And God said, “Let the water teem with living creatures, and let birds fly above the earth across the vault of the sky.” So God created the great creatures of the sea and every living thing with which the water teems and that moves about in it, according to their kinds, and every winged bird according to its kind. And God saw that it was good. God blessed them and said, “Be fruitful and increase in number and fill the water in the seas, and let the birds increase on the earth.” And there was evening, and there was morning—the fifth day.
Heartbeats and breath make their appearance in creation on this fifth day as God populates the earth with creatures in the sea and the air. The Genesis writer uses the Hebrew word sharats to describe how God fills the water and air with animals. Sharats means to bring forth or breed abundantly . God doesn’t just create one pair of creatures but an abundance of life, because isn’t that just like our God, to make our waters and our sky teem with life?
On this day of creation all five senses are introduced – these beings can taste, touch, hear, smell, and see, bringing all of themselves into worship. And when Jesus walked the earth he used these creatures as an example of how God cares about and provides for every need of the sparrow, so how much more will he care for and provide for us, children made in his image? These creatures don’t have to strive for or earn God’s care and provision, they simply receive it.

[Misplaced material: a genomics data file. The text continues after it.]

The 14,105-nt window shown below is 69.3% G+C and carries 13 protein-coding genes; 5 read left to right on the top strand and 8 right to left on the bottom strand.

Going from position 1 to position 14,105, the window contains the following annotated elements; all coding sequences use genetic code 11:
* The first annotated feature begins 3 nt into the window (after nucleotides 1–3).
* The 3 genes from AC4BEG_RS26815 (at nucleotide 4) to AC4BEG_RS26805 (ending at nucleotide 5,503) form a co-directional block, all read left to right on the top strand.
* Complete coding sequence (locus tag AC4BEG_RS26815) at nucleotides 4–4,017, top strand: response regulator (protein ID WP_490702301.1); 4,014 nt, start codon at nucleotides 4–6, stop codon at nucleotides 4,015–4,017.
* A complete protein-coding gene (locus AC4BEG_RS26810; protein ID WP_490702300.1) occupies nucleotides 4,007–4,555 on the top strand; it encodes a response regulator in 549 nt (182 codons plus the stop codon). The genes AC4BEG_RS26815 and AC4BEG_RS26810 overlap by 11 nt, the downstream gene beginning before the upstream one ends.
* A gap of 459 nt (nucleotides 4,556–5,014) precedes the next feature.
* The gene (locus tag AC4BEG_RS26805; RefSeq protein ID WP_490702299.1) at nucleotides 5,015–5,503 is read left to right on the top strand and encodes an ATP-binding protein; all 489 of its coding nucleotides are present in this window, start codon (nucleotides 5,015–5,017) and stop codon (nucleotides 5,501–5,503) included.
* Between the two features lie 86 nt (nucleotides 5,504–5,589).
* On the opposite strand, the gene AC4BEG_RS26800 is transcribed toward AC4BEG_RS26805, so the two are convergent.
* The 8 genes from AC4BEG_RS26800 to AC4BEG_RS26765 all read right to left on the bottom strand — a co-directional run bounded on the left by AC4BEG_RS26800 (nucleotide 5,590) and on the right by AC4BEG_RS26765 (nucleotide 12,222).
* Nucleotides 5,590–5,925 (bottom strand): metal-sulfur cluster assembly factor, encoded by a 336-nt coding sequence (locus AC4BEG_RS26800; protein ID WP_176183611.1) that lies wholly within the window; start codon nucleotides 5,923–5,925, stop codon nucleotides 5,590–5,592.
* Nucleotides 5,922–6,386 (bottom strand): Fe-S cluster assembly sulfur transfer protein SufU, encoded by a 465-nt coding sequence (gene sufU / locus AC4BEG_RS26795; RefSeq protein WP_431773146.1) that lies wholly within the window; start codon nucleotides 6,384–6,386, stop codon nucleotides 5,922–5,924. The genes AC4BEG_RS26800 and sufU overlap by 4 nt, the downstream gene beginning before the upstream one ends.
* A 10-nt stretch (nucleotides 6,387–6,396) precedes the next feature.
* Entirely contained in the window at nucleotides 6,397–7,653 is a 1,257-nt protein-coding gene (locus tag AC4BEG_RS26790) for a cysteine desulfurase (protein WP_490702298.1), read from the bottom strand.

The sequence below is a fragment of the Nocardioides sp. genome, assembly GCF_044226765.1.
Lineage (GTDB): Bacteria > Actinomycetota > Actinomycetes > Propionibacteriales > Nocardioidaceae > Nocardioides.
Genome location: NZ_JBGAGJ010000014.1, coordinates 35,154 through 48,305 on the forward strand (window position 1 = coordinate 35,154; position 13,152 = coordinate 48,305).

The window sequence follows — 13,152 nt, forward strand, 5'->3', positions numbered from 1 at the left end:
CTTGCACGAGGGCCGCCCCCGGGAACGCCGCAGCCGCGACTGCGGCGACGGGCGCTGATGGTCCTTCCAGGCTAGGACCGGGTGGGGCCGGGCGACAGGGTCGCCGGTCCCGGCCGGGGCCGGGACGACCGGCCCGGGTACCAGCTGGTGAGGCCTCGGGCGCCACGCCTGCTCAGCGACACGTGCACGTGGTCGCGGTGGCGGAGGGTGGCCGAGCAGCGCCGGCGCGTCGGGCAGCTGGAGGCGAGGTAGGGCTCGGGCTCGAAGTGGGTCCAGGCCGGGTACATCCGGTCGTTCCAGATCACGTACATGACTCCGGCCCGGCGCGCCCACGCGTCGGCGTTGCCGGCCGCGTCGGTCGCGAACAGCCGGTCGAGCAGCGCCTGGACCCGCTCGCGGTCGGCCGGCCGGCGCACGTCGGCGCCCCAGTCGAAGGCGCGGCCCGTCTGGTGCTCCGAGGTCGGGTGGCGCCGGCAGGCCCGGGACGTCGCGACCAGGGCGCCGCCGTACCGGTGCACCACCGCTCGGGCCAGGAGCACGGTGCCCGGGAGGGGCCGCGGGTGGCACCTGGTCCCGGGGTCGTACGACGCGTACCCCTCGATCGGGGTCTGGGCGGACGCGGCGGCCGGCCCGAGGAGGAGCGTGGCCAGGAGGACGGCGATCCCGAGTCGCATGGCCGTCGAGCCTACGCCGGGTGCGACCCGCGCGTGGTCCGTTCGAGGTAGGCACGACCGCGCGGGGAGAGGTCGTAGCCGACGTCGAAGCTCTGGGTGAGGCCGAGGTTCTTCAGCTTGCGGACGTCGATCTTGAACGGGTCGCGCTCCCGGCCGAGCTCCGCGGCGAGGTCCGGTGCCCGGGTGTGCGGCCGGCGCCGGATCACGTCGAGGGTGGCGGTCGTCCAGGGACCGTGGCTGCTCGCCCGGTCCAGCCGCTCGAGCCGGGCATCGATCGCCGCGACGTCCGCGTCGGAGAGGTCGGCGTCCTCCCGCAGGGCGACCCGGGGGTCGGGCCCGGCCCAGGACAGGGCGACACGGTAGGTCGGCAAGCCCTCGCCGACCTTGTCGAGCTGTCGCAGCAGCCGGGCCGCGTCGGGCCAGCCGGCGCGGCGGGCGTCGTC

This practice is sprinkled with yoga poses named for birds and fish to encourage us to remember that God took a whole day to populate the earth with him because it brought him delight. How can we learn to worship God with all five of our senses? How can we rest in our belovedness and God’s faithful character just like these creatures?
Our knowledge of God is not an external deposit of truth, watched over in unaltered form from age to age by the authority of the Church. Rather, it is an experience of God that comes to us in the use of our inner senses, whether that be through the scriptures and sacraments or through creation and one another. It is not a doctrinal or propositional knowledge…but belongs ‘to some deeper part of the human being.’ It is like the way an infant comes to know its mother…
– J. Philip Newell, Book of Creation
The poem read at the end of this practice is Humpbacks by Mary Oliver from her book American Primitive.
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